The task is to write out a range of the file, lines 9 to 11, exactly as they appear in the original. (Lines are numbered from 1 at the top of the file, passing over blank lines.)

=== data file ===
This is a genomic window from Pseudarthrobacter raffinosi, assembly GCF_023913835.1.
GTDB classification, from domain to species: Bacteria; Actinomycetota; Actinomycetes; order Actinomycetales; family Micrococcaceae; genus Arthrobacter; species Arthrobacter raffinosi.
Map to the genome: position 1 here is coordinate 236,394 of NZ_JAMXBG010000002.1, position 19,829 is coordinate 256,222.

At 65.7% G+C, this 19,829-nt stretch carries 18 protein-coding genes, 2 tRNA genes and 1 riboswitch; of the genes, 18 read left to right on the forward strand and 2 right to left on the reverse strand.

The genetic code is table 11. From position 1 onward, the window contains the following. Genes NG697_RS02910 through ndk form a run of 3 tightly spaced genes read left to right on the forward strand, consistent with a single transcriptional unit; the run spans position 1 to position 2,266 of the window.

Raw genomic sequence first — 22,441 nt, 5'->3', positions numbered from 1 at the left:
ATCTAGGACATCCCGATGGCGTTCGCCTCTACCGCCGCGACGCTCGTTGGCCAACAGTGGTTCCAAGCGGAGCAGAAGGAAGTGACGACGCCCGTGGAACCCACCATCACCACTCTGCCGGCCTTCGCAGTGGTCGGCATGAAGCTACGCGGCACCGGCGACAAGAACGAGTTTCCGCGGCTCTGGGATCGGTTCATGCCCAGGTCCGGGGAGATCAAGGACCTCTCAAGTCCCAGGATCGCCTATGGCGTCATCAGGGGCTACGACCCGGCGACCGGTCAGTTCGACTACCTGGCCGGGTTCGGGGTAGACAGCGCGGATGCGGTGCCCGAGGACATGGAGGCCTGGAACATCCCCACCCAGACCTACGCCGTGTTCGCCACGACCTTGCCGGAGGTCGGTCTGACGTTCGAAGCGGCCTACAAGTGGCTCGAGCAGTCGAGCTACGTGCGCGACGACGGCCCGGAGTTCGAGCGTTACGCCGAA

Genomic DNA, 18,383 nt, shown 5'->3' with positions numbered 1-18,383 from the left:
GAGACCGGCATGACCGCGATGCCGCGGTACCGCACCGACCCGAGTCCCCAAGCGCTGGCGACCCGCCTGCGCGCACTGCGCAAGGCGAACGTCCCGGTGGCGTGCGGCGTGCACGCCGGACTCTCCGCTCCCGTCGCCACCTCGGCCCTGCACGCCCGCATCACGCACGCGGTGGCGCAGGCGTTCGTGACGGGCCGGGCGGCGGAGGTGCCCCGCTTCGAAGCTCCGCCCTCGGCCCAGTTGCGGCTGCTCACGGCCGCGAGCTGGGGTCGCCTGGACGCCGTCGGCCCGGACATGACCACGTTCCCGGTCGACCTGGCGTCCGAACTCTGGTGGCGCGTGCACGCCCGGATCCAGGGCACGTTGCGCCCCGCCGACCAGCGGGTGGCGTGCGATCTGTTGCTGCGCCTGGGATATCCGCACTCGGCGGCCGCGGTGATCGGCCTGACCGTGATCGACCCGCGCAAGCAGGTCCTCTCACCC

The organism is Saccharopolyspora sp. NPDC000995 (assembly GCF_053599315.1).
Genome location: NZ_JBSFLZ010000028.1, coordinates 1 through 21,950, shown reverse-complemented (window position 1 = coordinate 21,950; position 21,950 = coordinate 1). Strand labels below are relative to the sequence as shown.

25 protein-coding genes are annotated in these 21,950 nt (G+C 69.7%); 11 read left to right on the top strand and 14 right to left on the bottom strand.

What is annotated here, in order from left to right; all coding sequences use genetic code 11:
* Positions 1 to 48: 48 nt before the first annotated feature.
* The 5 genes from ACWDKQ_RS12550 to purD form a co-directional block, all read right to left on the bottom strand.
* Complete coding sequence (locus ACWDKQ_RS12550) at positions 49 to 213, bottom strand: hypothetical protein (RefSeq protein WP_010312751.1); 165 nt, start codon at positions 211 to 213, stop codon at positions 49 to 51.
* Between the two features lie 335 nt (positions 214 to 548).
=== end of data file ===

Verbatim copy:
GAGACCGGCATGACCGCGATGCCGCGGTACCGCACCGACCCGAGTCCCCAAGCGCTGGCGACCCGCCTGCGCGCACTGCGCAAGGCGAACGTCCCGGTGGCGTGCGGCGTGCACGCCGGACTCTCCGCTCCCGTCGCCACCTCGGCCCTGCACGCCCGCATCACGCACGCGGTGGCGCAGGCGTTCGTGACGGGCCGGGCGGCGGAGGTGCCCCGCTTCGAAGCTCCGCCCTCGGCCCAGTTGCGGCTGCTCACGGCCGCGAGCTGGGGTCGCCTGGACGCCGTCGGCCCGGACATGACCACGTTCCCGGTCGACCTGGCGTCCGAACTCTGGTGGCGCGTGCACGCCCGGATCCAGGGCACGTTGCGCCCCGCCGACCAGCGGGTGGCGTGCGATCTGTTGCTGCGCCTGGGATATCCGCACTCGGCGGCCGCGGTGATCGGCCTGACCGTGATCGACCCGCGCAAGCAGGTCCTCTCACCC

The organism is Saccharopolyspora sp. NPDC000995 (assembly GCF_053599315.1).
Genome location: NZ_JBSFLZ010000028.1, coordinates 1 through 21,950, shown reverse-complemented (window position 1 = coordinate 21,950; position 21,950 = coordinate 1). Strand labels below are relative to the sequence as shown.